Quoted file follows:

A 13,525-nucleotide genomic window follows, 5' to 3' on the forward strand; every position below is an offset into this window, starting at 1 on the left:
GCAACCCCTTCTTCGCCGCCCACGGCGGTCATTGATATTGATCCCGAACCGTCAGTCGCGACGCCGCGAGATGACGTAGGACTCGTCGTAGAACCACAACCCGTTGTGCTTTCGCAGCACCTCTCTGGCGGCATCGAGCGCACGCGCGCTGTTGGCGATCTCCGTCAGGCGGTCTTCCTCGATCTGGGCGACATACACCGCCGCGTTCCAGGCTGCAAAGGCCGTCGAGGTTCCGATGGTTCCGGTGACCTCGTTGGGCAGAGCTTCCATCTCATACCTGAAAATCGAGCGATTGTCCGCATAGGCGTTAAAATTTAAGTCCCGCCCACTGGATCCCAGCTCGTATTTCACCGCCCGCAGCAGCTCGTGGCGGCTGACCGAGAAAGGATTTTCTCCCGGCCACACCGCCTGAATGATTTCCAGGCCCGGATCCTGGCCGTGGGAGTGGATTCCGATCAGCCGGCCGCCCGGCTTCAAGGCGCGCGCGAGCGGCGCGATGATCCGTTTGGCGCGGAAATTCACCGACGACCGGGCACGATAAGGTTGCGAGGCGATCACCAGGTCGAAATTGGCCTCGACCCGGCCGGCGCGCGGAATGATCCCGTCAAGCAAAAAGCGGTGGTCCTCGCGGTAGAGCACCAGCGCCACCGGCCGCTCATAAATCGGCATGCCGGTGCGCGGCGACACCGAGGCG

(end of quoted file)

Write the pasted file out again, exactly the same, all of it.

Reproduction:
A 13,525-nucleotide genomic window follows, 5' to 3' on the forward strand; every position below is an offset into this window, starting at 1 on the left:
GCAACCCCTTCTTCGCCGCCCACGGCGGTCATTGATATTGATCCCGAACCGTCAGTCGCGACGCCGCGAGATGACGTAGGACTCGTCGTAGAACCACAACCCGTTGTGCTTTCGCAGCACCTCTCTGGCGGCATCGAGCGCACGCGCGCTGTTGGCGATCTCCGTCAGGCGGTCTTCCTCGATCTGGGCGACATACACCGCCGCGTTCCAGGCTGCAAAGGCCGTCGAGGTTCCGATGGTTCCGGTGACCTCGTTGGGCAGAGCTTCCATCTCATACCTGAAAATCGAGCGATTGTCCGCATAGGCGTTAAAATTTAAGTCCCGCCCACTGGATCCCAGCTCGTATTTCACCGCCCGCAGCAGCTCGTGGCGGCTGACCGAGAAAGGATTTTCTCCCGGCCACACCGCCTGAATGATTTCCAGGCCCGGATCCTGGCCGTGGGAGTGGATTCCGATCAGCCGGCCGCCCGGCTTCAAGGCGCGCGCGAGCGGCGCGATGATCCGTTTGGCGCGGAAATTCACCGACGACCGGGCACGATAAGGTTGCGAGGCGATCACCAGGTCGAAATTGGCCTCGACCCGGCCGGCGCGCGGAATGATCCCGTCAAGCAAAAAGCGGTGGTCCTCGCGGTAGAGCACCAGCGCCACCGGCCGCTCATAAATCGGCATGCCGGTGCGCGGCGACACCGAGGCG